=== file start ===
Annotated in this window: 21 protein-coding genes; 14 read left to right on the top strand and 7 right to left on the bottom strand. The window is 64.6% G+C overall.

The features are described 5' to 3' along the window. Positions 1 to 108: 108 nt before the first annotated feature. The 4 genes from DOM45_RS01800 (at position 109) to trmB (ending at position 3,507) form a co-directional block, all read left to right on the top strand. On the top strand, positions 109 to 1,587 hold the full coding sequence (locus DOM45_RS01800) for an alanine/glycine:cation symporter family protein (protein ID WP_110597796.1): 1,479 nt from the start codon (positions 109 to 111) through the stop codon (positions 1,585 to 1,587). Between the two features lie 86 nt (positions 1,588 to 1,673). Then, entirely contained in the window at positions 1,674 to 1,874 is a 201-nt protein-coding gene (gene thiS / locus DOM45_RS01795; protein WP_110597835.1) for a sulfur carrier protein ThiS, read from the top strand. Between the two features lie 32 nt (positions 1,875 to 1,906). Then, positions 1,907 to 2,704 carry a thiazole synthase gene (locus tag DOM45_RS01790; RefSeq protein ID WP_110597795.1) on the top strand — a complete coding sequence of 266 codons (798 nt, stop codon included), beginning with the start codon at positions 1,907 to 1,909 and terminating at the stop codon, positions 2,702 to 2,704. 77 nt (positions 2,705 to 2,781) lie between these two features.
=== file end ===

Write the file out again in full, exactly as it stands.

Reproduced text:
Annotated in this window: 21 protein-coding genes; 14 read left to right on the top strand and 7 right to left on the bottom strand. The window is 64.6% G+C overall.

The features are described 5' to 3' along the window. Positions 1 to 108: 108 nt before the first annotated feature. The 4 genes from DOM45_RS01800 (at position 109) to trmB (ending at position 3,507) form a co-directional block, all read left to right on the top strand. On the top strand, positions 109 to 1,587 hold the full coding sequence (locus DOM45_RS01800) for an alanine/glycine:cation symporter family protein (protein ID WP_110597796.1): 1,479 nt from the start codon (positions 109 to 111) through the stop codon (positions 1,585 to 1,587). Between the two features lie 86 nt (positions 1,588 to 1,673). Then, entirely contained in the window at positions 1,674 to 1,874 is a 201-nt protein-coding gene (gene thiS / locus DOM45_RS01795; protein WP_110597835.1) for a sulfur carrier protein ThiS, read from the top strand. Between the two features lie 32 nt (positions 1,875 to 1,906). Then, positions 1,907 to 2,704 carry a thiazole synthase gene (locus tag DOM45_RS01790; RefSeq protein ID WP_110597795.1) on the top strand — a complete coding sequence of 266 codons (798 nt, stop codon included), beginning with the start codon at positions 1,907 to 1,909 and terminating at the stop codon, positions 2,702 to 2,704. 77 nt (positions 2,705 to 2,781) lie between these two features.